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Halloween Harvest: History of widely-celebrated October holiday has roots in ag

by Wyoming Livestock Roundup

Like many major holidays, festivals and events celebrated across the world today, Halloween can be traced back to ancient agrarian communities. 

Although the October holiday has transformed over time, it originally started as a celebration to mark the end of the harvest season and the beginning of winter. 

Celtic origins 

According to multiple sources, Halloween originated from the ancient Celtic festival of Samhain, which translates to “summer’s end,” and was celebrated from Oct. 31 to Nov. 1. 

The Celtic people believed this to be a unique time of year when the boundaries between the living and the “Otherworld” – a place inhabited by the dead and supernatural creatures such as fairies, monsters and demons – grew exceptionally thin. 

“The inhabitants of the Otherworld could make their way to our world and unsuspecting humans could find themselves in the Otherworld by accident of trickery,” reads a Modern Farmer article written by Andrew Amelinckx and published on Oct. 31, 2016. “Villagers would dress in frightening outfits to try to fool the dark and dangerous creatures thought to be roaming around that night.” 

Although the concept of the festival remained unchanged, Celtic citizens of various countries observed the holiday a little differently, placing their own spin on annual traditions, many of which have given rise to the modern Halloween practices of today. 

According to Amelinckx, in Scotland, Samhain was a night of chaos, in which young men would dress up to impersonate spirits of the dead and pull pranks on people. In Ireland, people carved turnips to use as lanterns, and in Wales, food and drink was left out for the dead.

In other Celtic communities, apples were used for fortune telling and the tradition of bobbing for apples was used to predict who one would marry. 

Additionally, curious pagans believed the thin veil between worlds was an ideal time to commune with lost loved ones and to see into the future.

All Hallows’ Eve

In first century A.D., the Roman Empire overthrew Celtic lands, and the native culture was combined with Roman traditions. So, over time, Samhain became known as All Hallows’ Day. 

As the influence of the Roman Catholic Church intensified, this changed yet again to All Saints’ Day, celebrated on Nov. 1 by attending church mass, lighting bonfires and dressing up as saints and angels. 

The night before All Saints’ Day became known as All Hallows’ Eve, which was later shortened to “Halloween,” and became more of a secular holiday celebrated by younger individuals, in which trick-or-treating was used as a way to stem pranking and vandalism that had become associated with the night.

Ag-influenced traditions

Although modern Halloween traditions may look different, many of them are still rooted in agriculture, just as they were during ancient Celtic rule. 

Instead of turning turnips into lanterns, carving pumpkins has become popular practice during the holiday season today. But, it wouldn’t be possible without hard-working farmers and producers across the nation.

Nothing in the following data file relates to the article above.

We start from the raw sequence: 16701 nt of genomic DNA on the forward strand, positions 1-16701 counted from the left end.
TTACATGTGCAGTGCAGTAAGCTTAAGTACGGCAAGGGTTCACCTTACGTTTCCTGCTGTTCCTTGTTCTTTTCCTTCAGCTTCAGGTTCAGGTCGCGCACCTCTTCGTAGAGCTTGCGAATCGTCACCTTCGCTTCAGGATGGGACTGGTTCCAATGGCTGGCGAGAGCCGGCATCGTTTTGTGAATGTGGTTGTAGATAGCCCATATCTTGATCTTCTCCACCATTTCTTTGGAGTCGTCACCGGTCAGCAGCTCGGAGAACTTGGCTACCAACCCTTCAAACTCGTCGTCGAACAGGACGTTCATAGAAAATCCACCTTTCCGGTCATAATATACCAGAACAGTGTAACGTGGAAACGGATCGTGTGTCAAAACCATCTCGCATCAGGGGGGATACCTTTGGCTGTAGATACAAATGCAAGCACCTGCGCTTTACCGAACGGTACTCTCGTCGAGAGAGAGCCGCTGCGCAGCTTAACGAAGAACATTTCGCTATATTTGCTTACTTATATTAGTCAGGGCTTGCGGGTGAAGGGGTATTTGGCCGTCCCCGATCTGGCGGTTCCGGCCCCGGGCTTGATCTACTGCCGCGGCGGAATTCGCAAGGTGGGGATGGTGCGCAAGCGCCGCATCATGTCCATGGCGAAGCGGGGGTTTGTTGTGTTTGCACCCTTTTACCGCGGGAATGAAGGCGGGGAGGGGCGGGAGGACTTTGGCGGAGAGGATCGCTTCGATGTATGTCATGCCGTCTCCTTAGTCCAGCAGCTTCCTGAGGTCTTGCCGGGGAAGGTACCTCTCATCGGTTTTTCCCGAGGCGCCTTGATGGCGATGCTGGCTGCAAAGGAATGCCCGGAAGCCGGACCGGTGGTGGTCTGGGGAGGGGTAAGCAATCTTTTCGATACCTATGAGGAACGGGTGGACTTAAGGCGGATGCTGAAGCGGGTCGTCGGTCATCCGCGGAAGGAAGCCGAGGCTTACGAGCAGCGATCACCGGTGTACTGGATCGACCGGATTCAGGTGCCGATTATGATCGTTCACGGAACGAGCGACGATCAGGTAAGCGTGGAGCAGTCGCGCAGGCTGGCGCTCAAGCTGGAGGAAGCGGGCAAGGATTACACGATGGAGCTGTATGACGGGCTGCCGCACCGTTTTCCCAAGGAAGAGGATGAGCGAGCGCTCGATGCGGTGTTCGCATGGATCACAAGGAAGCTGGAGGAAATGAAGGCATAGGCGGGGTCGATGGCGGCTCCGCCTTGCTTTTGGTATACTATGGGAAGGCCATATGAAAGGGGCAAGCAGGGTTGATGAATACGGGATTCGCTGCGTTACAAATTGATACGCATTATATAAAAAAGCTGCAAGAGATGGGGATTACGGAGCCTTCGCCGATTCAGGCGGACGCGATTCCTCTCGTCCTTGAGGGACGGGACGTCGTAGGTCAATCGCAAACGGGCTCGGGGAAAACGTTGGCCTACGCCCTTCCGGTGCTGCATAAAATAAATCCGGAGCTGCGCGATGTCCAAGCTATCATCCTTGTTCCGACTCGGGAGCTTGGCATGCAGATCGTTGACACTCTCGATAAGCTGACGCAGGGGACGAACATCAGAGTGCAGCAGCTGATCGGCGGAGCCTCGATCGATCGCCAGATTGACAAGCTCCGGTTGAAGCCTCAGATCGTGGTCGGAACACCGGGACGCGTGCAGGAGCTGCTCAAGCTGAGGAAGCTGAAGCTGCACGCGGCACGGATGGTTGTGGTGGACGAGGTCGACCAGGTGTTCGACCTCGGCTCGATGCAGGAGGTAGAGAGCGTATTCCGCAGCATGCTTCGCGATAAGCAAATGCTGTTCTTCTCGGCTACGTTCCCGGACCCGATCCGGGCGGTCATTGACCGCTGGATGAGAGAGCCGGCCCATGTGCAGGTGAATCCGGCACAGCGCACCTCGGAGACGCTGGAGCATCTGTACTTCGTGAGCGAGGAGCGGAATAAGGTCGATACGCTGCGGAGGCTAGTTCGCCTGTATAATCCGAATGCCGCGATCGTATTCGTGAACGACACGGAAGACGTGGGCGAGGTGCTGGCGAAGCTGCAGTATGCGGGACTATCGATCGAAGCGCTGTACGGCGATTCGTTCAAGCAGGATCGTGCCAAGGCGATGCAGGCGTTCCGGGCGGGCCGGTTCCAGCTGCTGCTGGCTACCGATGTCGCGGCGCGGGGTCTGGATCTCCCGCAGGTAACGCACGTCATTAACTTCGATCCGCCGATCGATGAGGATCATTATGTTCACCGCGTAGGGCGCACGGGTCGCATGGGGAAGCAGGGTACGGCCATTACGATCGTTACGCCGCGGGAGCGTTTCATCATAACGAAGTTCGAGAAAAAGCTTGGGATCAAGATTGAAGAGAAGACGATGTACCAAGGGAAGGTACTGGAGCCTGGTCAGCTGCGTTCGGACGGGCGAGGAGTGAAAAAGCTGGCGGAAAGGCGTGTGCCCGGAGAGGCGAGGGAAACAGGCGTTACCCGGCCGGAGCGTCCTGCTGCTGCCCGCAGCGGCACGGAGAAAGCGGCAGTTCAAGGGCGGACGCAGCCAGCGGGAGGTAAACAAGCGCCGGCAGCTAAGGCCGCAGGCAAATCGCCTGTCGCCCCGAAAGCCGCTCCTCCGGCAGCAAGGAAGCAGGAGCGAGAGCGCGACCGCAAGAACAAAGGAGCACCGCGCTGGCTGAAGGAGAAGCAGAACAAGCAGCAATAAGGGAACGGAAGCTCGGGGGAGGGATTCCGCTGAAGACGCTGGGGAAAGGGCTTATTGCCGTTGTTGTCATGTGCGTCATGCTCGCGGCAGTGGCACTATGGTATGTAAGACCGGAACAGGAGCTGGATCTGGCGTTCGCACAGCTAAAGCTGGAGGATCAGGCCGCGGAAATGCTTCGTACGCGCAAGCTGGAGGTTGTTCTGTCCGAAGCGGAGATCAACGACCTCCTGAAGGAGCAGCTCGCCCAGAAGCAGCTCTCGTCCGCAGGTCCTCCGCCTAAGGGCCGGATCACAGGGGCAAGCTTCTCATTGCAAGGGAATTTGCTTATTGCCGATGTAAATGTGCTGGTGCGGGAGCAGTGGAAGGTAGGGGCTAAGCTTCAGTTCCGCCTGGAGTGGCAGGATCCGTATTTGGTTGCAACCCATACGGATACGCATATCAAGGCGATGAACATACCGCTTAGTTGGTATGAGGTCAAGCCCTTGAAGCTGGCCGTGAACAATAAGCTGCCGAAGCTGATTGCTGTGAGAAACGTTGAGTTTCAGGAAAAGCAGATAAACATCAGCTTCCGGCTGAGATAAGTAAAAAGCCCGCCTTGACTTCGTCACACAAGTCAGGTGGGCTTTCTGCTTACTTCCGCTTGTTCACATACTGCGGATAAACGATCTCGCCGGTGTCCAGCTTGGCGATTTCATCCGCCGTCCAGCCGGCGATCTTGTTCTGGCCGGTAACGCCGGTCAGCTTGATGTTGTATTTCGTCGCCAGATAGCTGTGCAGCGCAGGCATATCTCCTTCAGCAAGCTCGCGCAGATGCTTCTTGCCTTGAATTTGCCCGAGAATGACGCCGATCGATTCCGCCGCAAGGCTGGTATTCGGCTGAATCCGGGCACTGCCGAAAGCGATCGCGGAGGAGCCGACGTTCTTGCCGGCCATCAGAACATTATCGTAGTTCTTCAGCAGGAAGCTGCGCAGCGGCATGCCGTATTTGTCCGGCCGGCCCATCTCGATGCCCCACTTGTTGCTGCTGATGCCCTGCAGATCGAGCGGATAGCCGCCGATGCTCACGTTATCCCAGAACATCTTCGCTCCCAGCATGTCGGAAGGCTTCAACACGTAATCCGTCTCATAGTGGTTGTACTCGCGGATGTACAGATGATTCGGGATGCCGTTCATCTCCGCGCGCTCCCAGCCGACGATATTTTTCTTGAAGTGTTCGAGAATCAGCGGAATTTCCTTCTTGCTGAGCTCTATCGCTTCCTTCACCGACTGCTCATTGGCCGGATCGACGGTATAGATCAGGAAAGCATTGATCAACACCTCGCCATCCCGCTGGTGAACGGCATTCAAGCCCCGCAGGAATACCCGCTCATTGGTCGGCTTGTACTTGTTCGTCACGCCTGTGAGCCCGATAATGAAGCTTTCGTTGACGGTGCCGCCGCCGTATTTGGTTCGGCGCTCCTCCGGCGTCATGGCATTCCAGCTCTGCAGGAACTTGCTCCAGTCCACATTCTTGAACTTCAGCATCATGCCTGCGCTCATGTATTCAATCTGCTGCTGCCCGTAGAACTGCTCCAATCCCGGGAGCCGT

According to U.S. Department of Agriculture (USDA) data from 2020-22, “Pumpkin production is widely dispersed throughout the U.S., with crop conditions varying by region. All U.S. states produce some pumpkins but six states produce more than half of them by weight.” 

USDA data shows in 2022, Illinois maintained the lead in pumpkin acreage, harvesting 17,600 acres – more than twice as many acres as any of the other top five states. 

In order, these include Pennsylvania, Indiana, Michigan, Virginia and California, each harvesting between 4,200 and 6,300 acres.  

USDA notes pumpkin yields vary among states depending on pumpkin varieties and growing conditions. 

On average, Illinois grows nearly 37,500 pumpkin pounds per acre, California grows about 27,500 per acre, Indiana grows around 20,000 pounds per acre and Michigan and Virginia grow about 17,500 pounds per acre. Pennsylvania rounds out the top five, averaging around 12,000 pounds per acre. 

“In 2022, farmers in the top six pumpkin-producing states harvested more than one billion pounds of pumpkins combined,” notes USDA. “Leading in pumpkin acreage harvested and yield, Illinois produced 634 million pounds in 2022, more than the other five most productive states combined.” 

The data further shows Indiana came in second, producing 161 million pounds; California came in third, producing 122 million pounds; Michigan and Pennsylvania tied for fourth, each producing around 90 million pounds and Virginia came in last, with production reported at 55 million pounds. 

In addition to the popular practice of carving pumpkins, other Halloween traditions, such as trick-or-treating for candy, bobbing for apples, navigating corn mazes and enjoying hay rides, are linked to the agriculture industry. 

According to the National Retail Federation’s U.S. Candy Consumption and Halloween Spending Factsheet, 95 percent of the 158 million Americans who observe Halloween purchase candy, spending an average of $2.08 billion on nearly 600 millions pounds of candy, which wouldn’t be possible without the sugarcane and cocoa beans produced by farmers across the nation. 

Hannah Bugas is the managing editor of the Wyoming Livestock Roundup. Send comments on this article to

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